Workers Struggles: The Americas
3 January 2006
Contract workers protest at Chile’s Teniente copper mine
Three thousand workers employed by subcontracting companies at the Teniente and Escondida mines in northern Chile went on strike December 29 to demand a 500,000 peso year-end bonus for the 28,000 workers employed across Chile by private subcontractors of the National Copper Company (Codelco). Although Codelco is an autonomous agency of the Chilean government, in practice it reflects the interests of the transnational corporations that control 60 percent of Chile’s copper output.
Codelco is the world’s biggest producer of copper and Chile’s biggest exporter. Codelco management has taken the position that the responsibility for granting the bonuses belongs to the subcontractors, not to Codelco. Each bonus would be the equivalent of two and a half months’ pay. Under current exchange rates, it amounts to less than US$1,000.
The Chilean periodical Clase Contra Clase indicated that the total amount of the bonus (US$27 million) represents less than 1 percent of Codelco’s windfall profits from last year’s record prices in copper. Copper prices have reached US$2.10 a pound, generating a windfall of US$3.3 billion for the first nine months of 2005. The surplus notwithstanding, the Chilean government has taken a hard line toward the strike. Economics Minister Nicolas Eyzaguirre declared the government will not be blackmailed into giving in to the subcontractor employees.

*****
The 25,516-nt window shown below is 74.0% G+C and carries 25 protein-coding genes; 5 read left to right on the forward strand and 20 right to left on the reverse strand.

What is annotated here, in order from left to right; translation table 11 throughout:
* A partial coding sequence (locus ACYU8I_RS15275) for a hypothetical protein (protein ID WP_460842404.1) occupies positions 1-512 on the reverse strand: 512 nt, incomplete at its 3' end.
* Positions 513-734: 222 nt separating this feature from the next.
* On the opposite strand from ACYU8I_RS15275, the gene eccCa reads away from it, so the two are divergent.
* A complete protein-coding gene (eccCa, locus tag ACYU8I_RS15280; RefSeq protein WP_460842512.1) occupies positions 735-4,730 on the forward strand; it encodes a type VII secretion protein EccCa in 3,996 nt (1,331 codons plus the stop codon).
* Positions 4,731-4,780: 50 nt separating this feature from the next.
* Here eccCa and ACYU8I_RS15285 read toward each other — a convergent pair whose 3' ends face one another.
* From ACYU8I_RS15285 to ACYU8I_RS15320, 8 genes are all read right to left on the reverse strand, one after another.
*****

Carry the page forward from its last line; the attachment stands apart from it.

Codelco outsources many tasks to subcontractors that typically pay one fifth the wages that Codelco miners receive. Subcontracting employees are forced to work long hours and have no job security.
The strikers paralyzed activities at the two mines and blocked roads to the El Teniente facility. Hundreds of workers and their families rallied at Codelco offices in Rancagua, while representatives of the strikers occupied those offices, demanding to speak to government authorities.
The strike places a question mark over the support that the Chilean unions have given presidential candidate Michelle Bachelet, who calls herself a socialist. The miners’ union has called on its workers to spoil their ballots if the government does not grant the bonus. Elections are scheduled to take place on January 15. Opposition candidate Sebastian Pinera declared over the weekend that he supported the miners’ protest.
Jamaican Bauxite workers stage sick-out
Since December 29, more than 60 workers at the St. Ann Auxite Company in Jamaica have called in sick to press demands for a wage increase. The supervisory and technical workers plan to continue their job action into the new year.
According to a union spokesman, the workers are among the worst paid in the industry. The Ministry of Labour and Social Security has threatened to intervene if workers do not return to their jobs.
Pilots’ union agrees to temporary wage cuts at Delta
The Air Line Pilots Association (ALPA) reached an agreement with Delta Air Lines that provides temporary pay cuts resulting in $143 million annual cost savings for the airline. Delta’s 6,500 pilots ratified the agreement by a 58 to 42 percent margin. It calls for a 14 percent wage cut and a cut in other cost items equal to an additional 1 percent pay reduction.